Dave’s shown us a rough cut, and it looks pretty darn good so far. I used my Panasonic HVX200 with a Brevis 35mm lens adapter to shoot the project. My only complaint with the rig was my lack of P2 cards- I only had 3 at the time, the rentals fell through- so we had to be very careful about what we shot.

Of course, we shot this back in the Spring of this year. I’m on to other projects now. Still, thank you to Aaron for the awesome stills photography- it’s good to see that those late nights did, in fact, exist. Thanks!

18Jun

Aaron Rainwater’s Shots of Me on Set

Patrick Ortman and Vinny Fatato on the set of “The Visit”Here’s a link to some pictures taken by Aaron Rainwater on the set of Erica Gabrielle’s film “The Visit”.

The film is currently being edited by Dave Craig, and should be at festivals near you sometime in the next year or so (there’s usually a pretty hefty lag between shooting a film and seeing it on the screen, so that’s not a dig on Dave for his editing speed).

Dave’s shown us a rough cut, and it looks pretty darn good so far. I used my Panasonic HVX200 with a Brevis 35mm lens adapter to shoot the project. My only complaint with the rig was my lack of P2 cards- I only had 3 at the time, the rentals fell through- so we had to be very careful about what we shot.

Of course, we shot this back in the Spring of this year. I’m on to other projects now. Still, thank you to Aaron for the awesome stills photography- it’s good to see that those late nights did, in fact, exist. Thanks!

2Jun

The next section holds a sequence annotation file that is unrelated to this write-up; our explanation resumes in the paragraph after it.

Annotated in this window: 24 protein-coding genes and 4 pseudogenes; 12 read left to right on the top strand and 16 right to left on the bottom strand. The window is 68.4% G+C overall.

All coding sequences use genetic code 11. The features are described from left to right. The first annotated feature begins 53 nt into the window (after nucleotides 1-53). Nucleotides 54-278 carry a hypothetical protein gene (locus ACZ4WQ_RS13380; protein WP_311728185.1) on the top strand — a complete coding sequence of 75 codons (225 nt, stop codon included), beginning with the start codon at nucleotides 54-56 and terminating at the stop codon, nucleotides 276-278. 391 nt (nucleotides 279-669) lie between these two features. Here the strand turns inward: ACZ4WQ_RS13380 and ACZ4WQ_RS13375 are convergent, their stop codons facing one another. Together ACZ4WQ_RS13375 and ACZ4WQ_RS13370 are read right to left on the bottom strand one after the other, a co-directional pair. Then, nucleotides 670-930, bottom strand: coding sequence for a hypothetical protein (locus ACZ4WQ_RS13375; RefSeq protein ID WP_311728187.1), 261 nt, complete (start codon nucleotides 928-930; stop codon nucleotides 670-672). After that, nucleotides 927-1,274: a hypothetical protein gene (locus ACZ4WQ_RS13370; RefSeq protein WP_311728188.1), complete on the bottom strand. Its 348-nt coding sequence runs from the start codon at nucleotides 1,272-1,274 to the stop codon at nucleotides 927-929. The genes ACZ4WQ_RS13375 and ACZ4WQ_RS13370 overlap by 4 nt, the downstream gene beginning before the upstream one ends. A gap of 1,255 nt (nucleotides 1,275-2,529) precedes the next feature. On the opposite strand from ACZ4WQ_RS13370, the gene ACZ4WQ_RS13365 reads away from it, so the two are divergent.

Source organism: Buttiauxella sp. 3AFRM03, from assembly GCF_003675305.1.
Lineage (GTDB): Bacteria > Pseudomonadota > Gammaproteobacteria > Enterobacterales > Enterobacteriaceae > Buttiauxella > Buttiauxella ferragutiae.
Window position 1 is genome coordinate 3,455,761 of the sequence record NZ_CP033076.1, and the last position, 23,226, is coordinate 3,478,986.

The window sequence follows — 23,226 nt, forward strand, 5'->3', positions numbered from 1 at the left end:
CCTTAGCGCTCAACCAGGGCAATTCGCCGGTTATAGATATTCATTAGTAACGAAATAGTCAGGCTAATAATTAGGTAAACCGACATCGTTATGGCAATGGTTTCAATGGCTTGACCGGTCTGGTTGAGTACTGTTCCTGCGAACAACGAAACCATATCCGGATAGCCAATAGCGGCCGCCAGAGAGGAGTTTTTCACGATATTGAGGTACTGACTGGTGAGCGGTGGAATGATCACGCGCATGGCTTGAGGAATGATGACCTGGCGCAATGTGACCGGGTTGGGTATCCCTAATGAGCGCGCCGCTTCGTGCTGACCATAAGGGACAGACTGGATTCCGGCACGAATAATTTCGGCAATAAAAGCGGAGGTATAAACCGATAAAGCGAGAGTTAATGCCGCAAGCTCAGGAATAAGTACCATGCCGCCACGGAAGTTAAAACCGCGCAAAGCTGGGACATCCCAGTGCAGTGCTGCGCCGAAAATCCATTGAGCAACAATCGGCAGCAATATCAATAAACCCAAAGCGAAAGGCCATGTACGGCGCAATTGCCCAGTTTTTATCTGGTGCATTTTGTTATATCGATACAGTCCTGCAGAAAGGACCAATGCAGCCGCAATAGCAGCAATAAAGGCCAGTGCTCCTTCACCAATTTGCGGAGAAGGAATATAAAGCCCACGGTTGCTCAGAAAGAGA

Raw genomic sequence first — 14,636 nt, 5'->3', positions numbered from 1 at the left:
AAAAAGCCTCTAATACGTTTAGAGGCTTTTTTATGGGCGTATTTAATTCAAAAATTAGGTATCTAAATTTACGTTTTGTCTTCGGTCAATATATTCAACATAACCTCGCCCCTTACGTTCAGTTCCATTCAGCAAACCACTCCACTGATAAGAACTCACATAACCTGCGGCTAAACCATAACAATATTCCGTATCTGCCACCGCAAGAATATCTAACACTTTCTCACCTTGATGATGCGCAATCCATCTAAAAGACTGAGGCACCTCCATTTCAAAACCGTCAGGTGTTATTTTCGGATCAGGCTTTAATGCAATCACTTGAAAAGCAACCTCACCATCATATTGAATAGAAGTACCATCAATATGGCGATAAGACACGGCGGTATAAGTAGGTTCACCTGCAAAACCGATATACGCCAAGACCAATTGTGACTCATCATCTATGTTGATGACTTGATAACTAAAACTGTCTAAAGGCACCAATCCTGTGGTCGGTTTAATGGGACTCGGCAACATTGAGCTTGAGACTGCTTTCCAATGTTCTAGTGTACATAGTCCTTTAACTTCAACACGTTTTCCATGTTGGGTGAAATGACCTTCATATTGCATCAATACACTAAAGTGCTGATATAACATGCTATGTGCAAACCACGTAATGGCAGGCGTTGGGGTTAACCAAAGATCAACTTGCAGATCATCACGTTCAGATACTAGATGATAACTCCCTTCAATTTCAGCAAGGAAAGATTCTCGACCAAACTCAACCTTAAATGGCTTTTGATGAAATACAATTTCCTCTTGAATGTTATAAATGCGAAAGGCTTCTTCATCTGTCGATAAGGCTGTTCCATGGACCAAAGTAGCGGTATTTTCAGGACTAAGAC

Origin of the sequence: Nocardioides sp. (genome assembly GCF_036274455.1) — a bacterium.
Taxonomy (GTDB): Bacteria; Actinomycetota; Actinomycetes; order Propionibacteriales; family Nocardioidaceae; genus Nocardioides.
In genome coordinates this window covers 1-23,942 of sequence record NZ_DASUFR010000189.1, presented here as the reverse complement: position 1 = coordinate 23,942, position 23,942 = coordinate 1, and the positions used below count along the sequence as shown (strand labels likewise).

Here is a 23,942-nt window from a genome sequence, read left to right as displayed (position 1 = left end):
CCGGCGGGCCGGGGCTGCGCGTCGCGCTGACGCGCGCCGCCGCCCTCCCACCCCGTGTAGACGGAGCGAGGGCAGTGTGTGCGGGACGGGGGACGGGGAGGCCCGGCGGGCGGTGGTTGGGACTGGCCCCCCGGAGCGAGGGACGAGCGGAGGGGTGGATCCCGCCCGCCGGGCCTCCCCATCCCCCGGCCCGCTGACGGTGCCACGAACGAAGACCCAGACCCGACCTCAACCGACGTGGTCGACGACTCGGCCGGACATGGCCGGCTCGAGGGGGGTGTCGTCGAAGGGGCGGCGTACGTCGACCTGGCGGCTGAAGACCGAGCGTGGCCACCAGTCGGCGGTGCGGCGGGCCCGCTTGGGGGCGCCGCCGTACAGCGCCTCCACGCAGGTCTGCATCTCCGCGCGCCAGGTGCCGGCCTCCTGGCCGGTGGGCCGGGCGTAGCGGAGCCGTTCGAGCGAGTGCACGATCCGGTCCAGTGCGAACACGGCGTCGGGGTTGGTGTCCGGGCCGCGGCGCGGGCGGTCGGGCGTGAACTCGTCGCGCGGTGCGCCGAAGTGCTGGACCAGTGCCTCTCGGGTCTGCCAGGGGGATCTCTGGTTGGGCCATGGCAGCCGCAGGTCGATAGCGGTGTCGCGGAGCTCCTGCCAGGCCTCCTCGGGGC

I’m Busy

final cut studio 2



Looks like I will be busy for a while, Final Cut Studio 2 arrived last week and I’m using it to cut a virtual tour for a client. I shot it all in DVCPROHD, 720p. I have ideas of combining this video tour with an interactive map and even some really cool oldschool QuickTimeVR nodes of key locations- all in Flash, probably. The tour will also be available for the client in DVD format with motion graphics and other stuff.

Maybe it’s a bit crazy to do a paying project with a brand new set of software upgrades, but so far no problems. In fact, some of this project really needs the updated Final Cut software- I’m doing some really nice stabilization in Motion for it, and I’m using Color to do things like make grass greener than it was, etc.

2Jun

I’m Busy

final cut studio 2



Looks like I will be busy for a while, Final Cut Studio 2 arrived last week and I’m using it to cut a virtual tour for a client. I shot it all in DVCPROHD, 720p. I have ideas of combining this video tour with an interactive map and even some really cool oldschool QuickTimeVR nodes of key locations- all in Flash, probably. The tour will also be available for the client in DVD format with motion graphics and other stuff.

Maybe it’s a bit crazy to do a paying project with a brand new set of software upgrades, but so far no problems. In fact, some of this project really needs the updated Final Cut software- I’m doing some really nice stabilization in Motion for it, and I’m using Color to do things like make grass greener than it was, etc.

22May

Changes and Additions

I’ve changed the blog around quite a bit this week, so if you’re now missing something you liked- sorry. And if you look around you may find a whole lot of new stuff you like even better.

I’d also like to mention that the new EmptyStreet website is up and running at www.emptystreet.com. EmptyStreet is my web design/development company, we’ve been around since 1993 and we do all sorts of fun yet corporate projects.

22May

Steadicam Work

steadicamI spent 5 hours yesterday with a camera strapped to me, capturing material for a client.